Teaching in Room 6

Theresa said...

I am so glad that you actually put into print what the world needs to hear. I love teaching, but I hate seeing that my son will enter the profession in just a year and a half.

shellyx6 said...

As a parent, that made me tear up a little bit. I've been planning on emailing the principal at my childrens school to let him know how much I appreciate his staff. I will definitely do this tomorrow morning. I make sure I tell the teachers how much I appreciate all their hard work but after reading this, I think I'll tell them a little more often. Thank you!!!!

Anonymous said...

Thank you for boldly putting into words that many teachers feel regularly. I wish we could take your words and shout it from the mountain tops!

Runde's Room said...

I LOVE LOVE LOVE this, Rachel! Thank-YOU so much - this was exactly what I needed this week (oh, who am I kidding ... this year!).

Jen
Runde's Room

A M Smith said...

Amen....So Glad you wrote it b/c I've felt way too much joy has been sucked out of teaching...like a little more each year. This is my 12th year. I often wonder if I can make it to retirement? We shall see!

Anonymous said...

Thank you!! If any of those mentioned would take the time to follow a teacher for an entire week (at school and at home) maybe they would realize what we sacrifice to educate their children.

Anonymous said...

Wow thanks soo much for putting into words what many of us feel on those days when we just dont know how much more we can take. I love teaching & your great resources make my life a little easier:)

Sally said...

Thanks, Rachel, for validating our feelings! In my 35 years of teaching, I've seen the work load grow and grow, while the paychecks and the respect diminish. Unfortunately, I've known all the people you listed.

Sally from Elementary Matters

Anonymous said...

Thank you.... just.... thank you! I quit 2 years ago and never looked back for ALL of the reasons you mentioned! The only thing I can say is that at least my principal was a really good one and I knew that a lot of the ridiculous policies came down from the damn politicians (the data, the meetings, the data meetings, etc.) or from top admin. No more spending thousands a year on books and supplies and being told I don't have a wide enough variety of 7th grade level books for Mama's little 2nd grade genius. No more watching kids bawl their eyes out because they missed their goal on those stupid frickin' speed reading tests (DIBELS, anyone?) by one word, even though they can run circles around the "top" readers when it comes to comprehension. No more being beaten up because a kid went from reading 0 words per minute at a 1st grade level to reading 45 in 3 months at a 3rd grade level, but it isn't good enough because she wouldn't reach the end-of-year goal for 4th graders. Screw all of it! Like I said... never looking back. Sad, but true.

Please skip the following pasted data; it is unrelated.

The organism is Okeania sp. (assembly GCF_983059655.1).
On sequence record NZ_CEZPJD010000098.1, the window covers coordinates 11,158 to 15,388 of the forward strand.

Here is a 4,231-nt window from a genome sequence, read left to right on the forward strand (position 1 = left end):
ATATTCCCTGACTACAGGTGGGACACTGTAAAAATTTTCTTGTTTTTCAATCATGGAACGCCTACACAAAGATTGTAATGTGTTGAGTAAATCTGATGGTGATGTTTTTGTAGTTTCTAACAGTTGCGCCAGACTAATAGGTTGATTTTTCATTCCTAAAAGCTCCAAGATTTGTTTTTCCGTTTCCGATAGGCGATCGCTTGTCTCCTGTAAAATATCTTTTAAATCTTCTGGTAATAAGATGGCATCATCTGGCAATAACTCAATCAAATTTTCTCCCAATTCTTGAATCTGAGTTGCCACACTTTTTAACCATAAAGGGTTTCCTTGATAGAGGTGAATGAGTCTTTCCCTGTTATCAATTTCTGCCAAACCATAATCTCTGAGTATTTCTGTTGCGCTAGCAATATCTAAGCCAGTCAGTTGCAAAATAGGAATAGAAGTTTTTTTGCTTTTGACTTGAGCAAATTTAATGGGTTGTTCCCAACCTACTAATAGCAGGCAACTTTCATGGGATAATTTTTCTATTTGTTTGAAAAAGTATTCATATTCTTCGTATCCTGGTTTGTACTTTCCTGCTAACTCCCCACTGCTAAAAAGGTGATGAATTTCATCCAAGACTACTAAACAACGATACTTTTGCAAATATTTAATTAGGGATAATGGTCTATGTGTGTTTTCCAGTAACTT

Stacy Pearson said...

You hit the nail of the head Rachel! I loved the way you said it too. Very creative!

Sally said...

Thank you Rachel! True, but also entertaining to read!

Anonymous said...

Wow!!! Thank you! We are trying so hard to stay positive. When we say those things it just sounds like whining and no one really wants to listen.

April Walker said...

Fabulous post!
~April Walker
ideabackpack.blogpot.com

Margarita said...

Hi!
I'm a Spanish teacher and I can tell you it's the same here :(
If you don't mind, I'll translate your post into Spanish so that my friends could read it.

Rachel Lynette said...

Hi Margarita,

I would love for you to translate the post! Please just remember to keep my name attached to it (and a link to the original post if you are posting online). Thanks!

Rachel

Patti Chambers said...

Ahhh! That was lovely!

Anonymous said...

So many of my peers who are wonderful teachers fantasize about leaving the profession because of all the "stuff" and the continually escalating finger pointing...myself included. Many are trying to find a way to actually do it. It's very sad, especially when we all actually enjoy the teaching part and are good at it!

Maria Manore said...

Ah, the life of a teacher....thanks for the great post!

I'm also participating in Charity's giveaway and I wanted to stop by and say "hi!"

Maria
Kinder-Craze

Jen said...

Awesome! =)

Jen said...

Awesome. =)

~HoJo~ said...

I actually just talked to a principal today who said that last year 185 staff members left their district. Seventy-five of those were retirements, with roughly 40 of those people choosing to take early retirement. The other 110 were people leaving the profession OR leaving the state to go somewhere with higher pay. Thanks for writing this!

Anonymous said...

Great post and oh, so true. I am looking to leave this job, which I used to love, because of all the reasons stated. Perhaps the only missing element is the thank you to the school board for requiring even more 21st century learners be produced in a classroom with NO computers! Ugh :-(

Anonymous said...

Thanks so much for posting. I wish I could share or repin but sadly in MI a my publicly voiced OPINION can get me fired.

Anonymous said...

Thank you so much. This says so much about today's education. I've been doing this for 40 years and I'm tired. Not tired of teaching, but tired of all the other nonsense that goes with it. The pressure is starting to show and I don't know if I'll stay much longer. Makes me sad.